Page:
Original Article Published 9/19/13: The Right to Repair Act, also known as “SB800” (the “Act”), which applies to new residential construction sold on or after January 1, 2003, superseded common law causes of action such as strict liability and negligence by homeowners for defective residential construction. The Act gave builders a right to repair any alleged deficiencies before homeowners could sue. Not so, said the Court of Appeal in Santa Ana on August 28, 2013.
On September 23, 2013, Sections 506(d) and 506(e) of Regulation D under the Securities Act of 1933 became effective regarding “bad actors.” Section 506 provides a commonly used exemption from the requirement under the Securities Act of 1933 to register offerings for sales of securities.
Builders and developers who hire artists to create artwork as a focal point for a new project or renovations can find themselves and their publicists unwittingly enmeshed in one of the confusing pockets of U.S. copyright law.
On August 5, 2013, the California Supreme Court released an important decision concerning the California Environmental Quality Act (“CEQA”) and an interpretation of CEQA Guideline section 15125(a) on the “baseline” from which potential impacts would be measured in the matter entitled Neighbors for Smart Rail v. Exposition Metro Line Construction Authority et al. (Los Angeles Metropolitan Transportation Authority et al.).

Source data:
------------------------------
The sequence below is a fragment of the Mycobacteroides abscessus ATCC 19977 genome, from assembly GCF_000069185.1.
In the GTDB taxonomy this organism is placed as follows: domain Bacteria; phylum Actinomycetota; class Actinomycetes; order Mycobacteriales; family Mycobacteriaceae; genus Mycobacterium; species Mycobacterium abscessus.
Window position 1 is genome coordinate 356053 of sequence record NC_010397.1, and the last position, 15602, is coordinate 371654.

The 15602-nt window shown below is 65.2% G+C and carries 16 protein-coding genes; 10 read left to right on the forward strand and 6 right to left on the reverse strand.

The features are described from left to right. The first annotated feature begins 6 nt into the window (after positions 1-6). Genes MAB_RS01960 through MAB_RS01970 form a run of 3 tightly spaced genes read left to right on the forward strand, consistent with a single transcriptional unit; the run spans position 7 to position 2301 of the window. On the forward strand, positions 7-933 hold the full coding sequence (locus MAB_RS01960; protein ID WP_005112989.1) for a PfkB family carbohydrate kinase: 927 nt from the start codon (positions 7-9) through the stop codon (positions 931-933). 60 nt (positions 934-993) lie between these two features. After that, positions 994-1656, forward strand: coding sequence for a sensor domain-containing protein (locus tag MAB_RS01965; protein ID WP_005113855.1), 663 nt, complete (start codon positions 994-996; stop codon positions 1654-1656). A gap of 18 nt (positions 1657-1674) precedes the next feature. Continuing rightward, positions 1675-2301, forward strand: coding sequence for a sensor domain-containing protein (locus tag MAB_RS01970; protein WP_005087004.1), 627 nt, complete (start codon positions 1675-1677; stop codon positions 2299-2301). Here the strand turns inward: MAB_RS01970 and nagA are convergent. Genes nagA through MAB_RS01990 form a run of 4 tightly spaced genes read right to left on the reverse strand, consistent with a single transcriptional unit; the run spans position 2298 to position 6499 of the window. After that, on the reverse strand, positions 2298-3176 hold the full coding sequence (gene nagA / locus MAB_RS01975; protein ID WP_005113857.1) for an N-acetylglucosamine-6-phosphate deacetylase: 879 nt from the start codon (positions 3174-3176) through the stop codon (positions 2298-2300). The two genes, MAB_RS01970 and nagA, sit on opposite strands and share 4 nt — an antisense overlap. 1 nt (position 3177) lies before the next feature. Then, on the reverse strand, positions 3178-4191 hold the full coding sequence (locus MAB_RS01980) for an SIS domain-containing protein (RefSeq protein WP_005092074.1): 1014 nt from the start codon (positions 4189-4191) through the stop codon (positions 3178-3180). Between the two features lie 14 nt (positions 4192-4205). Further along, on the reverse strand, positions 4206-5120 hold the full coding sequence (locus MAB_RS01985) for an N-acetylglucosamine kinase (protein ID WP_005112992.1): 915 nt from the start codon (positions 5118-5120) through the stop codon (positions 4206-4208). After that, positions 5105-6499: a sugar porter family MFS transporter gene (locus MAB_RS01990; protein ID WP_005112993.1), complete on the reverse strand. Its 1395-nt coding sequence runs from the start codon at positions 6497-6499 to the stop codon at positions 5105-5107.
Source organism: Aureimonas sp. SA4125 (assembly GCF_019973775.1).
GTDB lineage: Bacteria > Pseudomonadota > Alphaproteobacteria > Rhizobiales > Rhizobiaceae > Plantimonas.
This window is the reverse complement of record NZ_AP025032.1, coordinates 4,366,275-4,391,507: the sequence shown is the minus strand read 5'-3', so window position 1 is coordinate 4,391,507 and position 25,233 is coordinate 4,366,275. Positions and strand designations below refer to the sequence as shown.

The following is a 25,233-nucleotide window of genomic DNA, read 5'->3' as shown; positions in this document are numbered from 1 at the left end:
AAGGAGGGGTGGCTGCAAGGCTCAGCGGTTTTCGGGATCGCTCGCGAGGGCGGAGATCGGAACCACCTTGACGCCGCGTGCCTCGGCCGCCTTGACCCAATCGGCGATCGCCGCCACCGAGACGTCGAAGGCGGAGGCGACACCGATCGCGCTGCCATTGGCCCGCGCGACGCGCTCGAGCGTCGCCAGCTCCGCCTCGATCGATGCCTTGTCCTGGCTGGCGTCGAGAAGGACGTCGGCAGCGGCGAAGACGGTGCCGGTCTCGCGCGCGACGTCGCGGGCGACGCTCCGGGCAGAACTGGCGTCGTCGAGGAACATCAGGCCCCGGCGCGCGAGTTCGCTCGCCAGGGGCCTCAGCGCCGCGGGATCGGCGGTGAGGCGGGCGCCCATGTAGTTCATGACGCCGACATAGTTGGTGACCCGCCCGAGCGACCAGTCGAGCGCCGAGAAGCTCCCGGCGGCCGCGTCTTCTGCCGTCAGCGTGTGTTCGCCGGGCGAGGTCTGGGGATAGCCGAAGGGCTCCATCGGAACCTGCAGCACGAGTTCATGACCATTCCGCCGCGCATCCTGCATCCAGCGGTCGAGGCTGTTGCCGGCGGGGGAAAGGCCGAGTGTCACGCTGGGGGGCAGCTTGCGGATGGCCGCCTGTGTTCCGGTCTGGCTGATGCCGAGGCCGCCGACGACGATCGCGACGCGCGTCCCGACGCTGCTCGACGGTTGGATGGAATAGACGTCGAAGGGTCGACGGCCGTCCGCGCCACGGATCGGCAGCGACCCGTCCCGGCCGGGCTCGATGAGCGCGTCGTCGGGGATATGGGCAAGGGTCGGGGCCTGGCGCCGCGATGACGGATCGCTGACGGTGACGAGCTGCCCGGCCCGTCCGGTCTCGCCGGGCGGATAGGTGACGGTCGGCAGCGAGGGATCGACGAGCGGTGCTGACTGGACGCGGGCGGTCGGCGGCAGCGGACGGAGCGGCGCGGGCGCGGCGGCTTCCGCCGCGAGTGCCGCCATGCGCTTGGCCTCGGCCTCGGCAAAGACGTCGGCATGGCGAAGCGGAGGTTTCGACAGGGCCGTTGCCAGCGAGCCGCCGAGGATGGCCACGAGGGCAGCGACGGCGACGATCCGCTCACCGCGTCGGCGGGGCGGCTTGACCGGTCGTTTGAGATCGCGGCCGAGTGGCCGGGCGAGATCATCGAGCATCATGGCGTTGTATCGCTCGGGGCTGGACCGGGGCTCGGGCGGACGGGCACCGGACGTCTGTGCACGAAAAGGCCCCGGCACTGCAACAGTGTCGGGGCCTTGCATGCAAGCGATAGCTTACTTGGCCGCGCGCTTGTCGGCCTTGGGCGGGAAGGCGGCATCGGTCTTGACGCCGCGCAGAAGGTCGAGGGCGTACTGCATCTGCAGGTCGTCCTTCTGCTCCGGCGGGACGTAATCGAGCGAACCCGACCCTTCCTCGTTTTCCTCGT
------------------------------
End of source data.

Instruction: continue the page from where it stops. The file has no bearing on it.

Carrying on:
A Copyright Lawsuit Pending In Northern California May Finally Answer This Question.
On January 18, 2013, Senate Majority Leader Ellen Corbett (D – San Leandro), introduced Senate Bill 123 (SB 123) that would require the presiding judge of each superior court in the State to establish an Environmental and Land Use Division within each court to process civil proceedings brought under the California Environmental Quality Act (Pub. Res. Code, §§ 21000, et seq.
Sonia A. Lister is a Shareholder in JDTP’s Real Estate Services Group. Ms. Lister has served on the Board of Directors for HomeAid Orange County since 1998. In this article, Ms. Lister highlights the realities of homelessness in Orange County, HomeAid’s role in eliminating homeless for thousands of Orange County families and individuals, and the important and diverse role the Orange County building and legal communities have played in HomeAid’s success.
*Article co-written by Jonathan Shardlow
Yesterday morning, the United States Supreme Court issued its much-anticipated ruling in Los Angeles County Flood Control District v. Natural Resources Defense Council, Inc. The Supreme Court held that the flow of water from an improved portion of a navigable waterway into an unimproved portion of the same waterway does not qualify as a “discharge of a pollutant” under the Clean Water Act. In reaching its decision, the Supreme Court found that the transfer of water is a discharge of a pollutant only if the water was moved between “meaningfully distinct water bodies,” and thus, “no discharge of pollutants occurs when water, rather than being removed and then returned to a water body, simply flows from one portion of the water body to another.”
* Michael J. Alti contributed significantly to the research and drafting of this article.
Products labeled as “green,” “eco- friendly,” “biodegradable,” and “recyclable” abound in today’s consumer marketplace. Environmental claims such as these can describe a myriad of products and services. Examples include houses, automobiles, foods and beverages, electronics and dry cleaning services. What exactly do these environmental marketing claims really mean?